JM: If you’re trying to introduce your candidate to the American electorate and they don’t know much about Ted Cruz, you have  a certain  story you’re trying to tell, and if your opponent is consistently branding you as Lyin’ Ted,  that has as much chance to stick as your branding attempt. He was smart to do it.

Usually you don’t find a lot of mentioning your opponent by political candidates because it helps them, (the opponent). But, if you do, you’re going to call them Crooked Hillary, you’re going to call them Lyin’ Ted, you’re going to call them Little Marco, Low Energy Jeb.

Why Crooked Hillary?

JM: The through line for the campaign was corruption, leading to `drain the swamp.’ The media is corrupt. Politicians are corrupt. Hillary Clinton was the best example of corruption so she was Crooked Hillary. She represents the full swamp.

Looking back, it all makes so much sense.

 

 

 

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From a piece in Fusion in June.

“This is the problem when you have a rich billionaire, a fractured media, a polarized electorate, and a weak party system,” said Jennifer Mercieca, an associate professor of communications at Texas A&M University and a historian of American political rhetoric. “Conditions are ripe for demagoguery.”

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“Right now it seems there is no one more powerful than Donald Trump in a position to stop him or call him out and hold him accountable for what he does,” she explained. “No one—not the party, not the media, not the people. I mean, the Pope tried to call him out and it didn’t work. I say that and I’m laughing, but it’s a nervous laugh.”

 

 

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The path for Trump was cleared, Mercieca said, by “the way that the nation doesn’t share truth or fact, the way that information circulates and rumor circulates without even passably being checked. That allows for an insulated truth community, and if that insulated truth community has its own version of reality that’s separate from a different one, then it’s insulated, there is not way to interact with it.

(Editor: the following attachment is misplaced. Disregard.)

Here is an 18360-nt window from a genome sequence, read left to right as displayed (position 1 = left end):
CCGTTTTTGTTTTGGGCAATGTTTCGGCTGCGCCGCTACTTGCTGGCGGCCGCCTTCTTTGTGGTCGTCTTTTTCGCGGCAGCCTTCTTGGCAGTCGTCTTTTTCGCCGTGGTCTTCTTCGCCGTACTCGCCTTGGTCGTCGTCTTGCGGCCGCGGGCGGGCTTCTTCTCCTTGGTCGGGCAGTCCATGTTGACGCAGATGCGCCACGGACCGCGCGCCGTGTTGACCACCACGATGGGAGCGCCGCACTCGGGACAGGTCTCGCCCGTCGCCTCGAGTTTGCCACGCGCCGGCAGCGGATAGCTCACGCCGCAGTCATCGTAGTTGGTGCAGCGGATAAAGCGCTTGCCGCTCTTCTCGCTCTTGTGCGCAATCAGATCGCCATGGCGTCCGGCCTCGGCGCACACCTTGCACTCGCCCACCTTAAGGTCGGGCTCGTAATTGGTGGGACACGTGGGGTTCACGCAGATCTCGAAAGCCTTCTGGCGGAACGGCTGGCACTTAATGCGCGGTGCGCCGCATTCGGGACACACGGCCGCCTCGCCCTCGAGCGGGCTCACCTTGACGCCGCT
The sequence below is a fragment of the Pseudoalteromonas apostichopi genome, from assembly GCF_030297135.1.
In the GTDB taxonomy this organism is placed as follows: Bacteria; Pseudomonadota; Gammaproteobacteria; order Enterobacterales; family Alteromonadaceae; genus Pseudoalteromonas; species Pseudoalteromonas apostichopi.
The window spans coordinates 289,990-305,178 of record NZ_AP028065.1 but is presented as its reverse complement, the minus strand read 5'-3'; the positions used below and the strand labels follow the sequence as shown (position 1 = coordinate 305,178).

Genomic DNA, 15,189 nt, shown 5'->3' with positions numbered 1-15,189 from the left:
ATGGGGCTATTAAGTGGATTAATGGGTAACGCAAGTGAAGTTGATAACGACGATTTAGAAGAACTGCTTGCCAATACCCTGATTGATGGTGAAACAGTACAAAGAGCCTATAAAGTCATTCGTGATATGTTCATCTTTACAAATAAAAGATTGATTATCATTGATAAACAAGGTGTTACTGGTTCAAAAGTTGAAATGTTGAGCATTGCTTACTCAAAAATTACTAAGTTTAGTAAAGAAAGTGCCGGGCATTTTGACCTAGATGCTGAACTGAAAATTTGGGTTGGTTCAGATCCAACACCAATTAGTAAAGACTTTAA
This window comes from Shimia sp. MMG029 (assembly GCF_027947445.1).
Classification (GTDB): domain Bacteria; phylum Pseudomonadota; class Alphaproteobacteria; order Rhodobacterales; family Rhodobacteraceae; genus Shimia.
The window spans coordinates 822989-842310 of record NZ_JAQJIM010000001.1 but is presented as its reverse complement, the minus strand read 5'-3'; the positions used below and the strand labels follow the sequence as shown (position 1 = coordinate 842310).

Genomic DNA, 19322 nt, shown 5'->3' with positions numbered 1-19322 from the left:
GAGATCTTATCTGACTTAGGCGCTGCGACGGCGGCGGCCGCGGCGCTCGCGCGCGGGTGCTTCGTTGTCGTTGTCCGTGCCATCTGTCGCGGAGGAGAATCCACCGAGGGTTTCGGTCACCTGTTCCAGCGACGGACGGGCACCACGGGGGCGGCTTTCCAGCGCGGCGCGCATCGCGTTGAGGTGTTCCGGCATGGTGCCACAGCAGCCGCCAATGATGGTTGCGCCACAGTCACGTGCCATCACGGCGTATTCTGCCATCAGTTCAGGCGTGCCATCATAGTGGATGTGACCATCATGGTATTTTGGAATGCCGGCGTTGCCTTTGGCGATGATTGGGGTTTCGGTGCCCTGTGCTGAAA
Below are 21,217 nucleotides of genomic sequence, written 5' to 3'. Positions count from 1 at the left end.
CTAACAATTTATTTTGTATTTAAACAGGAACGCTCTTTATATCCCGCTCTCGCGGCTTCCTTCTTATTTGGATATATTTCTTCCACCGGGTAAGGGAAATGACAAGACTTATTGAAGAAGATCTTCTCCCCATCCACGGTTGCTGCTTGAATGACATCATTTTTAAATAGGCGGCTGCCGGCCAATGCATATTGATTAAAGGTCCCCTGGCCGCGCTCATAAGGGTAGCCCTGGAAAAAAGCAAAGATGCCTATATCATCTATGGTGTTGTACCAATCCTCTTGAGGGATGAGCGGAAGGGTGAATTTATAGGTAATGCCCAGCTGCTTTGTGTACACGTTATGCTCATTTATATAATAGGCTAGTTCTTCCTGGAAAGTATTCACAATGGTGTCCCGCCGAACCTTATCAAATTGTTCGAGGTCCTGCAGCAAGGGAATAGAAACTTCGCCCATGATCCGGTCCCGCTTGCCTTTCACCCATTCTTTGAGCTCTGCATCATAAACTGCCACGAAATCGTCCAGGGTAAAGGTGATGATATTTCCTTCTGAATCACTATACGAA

“And so that allows for someone like Trump, who tells his story over and over again in a way that resonates with them, in a way that  can’t be contradicted from the outside. The fractured media community allows for that.”

 

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JM: The polarized electorate furthers that division. If you have distrust between parties, where they are not sharing values and they also are not sharing facts and truth and media sources. Which is why it was so crucial that he kept going after the media, over and over throughout the summer and the fall, and now, because it re-enforces the idea that, `our truth community is right and your truth community is the problem.’

Also culpable, Mercieca said, was “the weak party system. They tried, at least initially, to control him,” but Trump used his ability to dominate the news cycle every day, and his personal resources, to stay in the rac and, ultimatley, to prevail.

Mercieca it was a perfect match of man and moment.

I think it was only Donald Trump and it was only in this moment. Ted Cruz couldn’t do it this year. Donald Trump couldn’t have done it ten years ago.

Trump was also derided for his reliance on mass rallies, which seemed a quaint throwback to an older style of politics.

JM: It was a way of creating a safe space. You always saw these stories of people saying, “I feel free when I’m at one of these rallies. No political correctness. I can say what I want. This is freedom. This is America.”

It was brilliant.

What is a demagogue?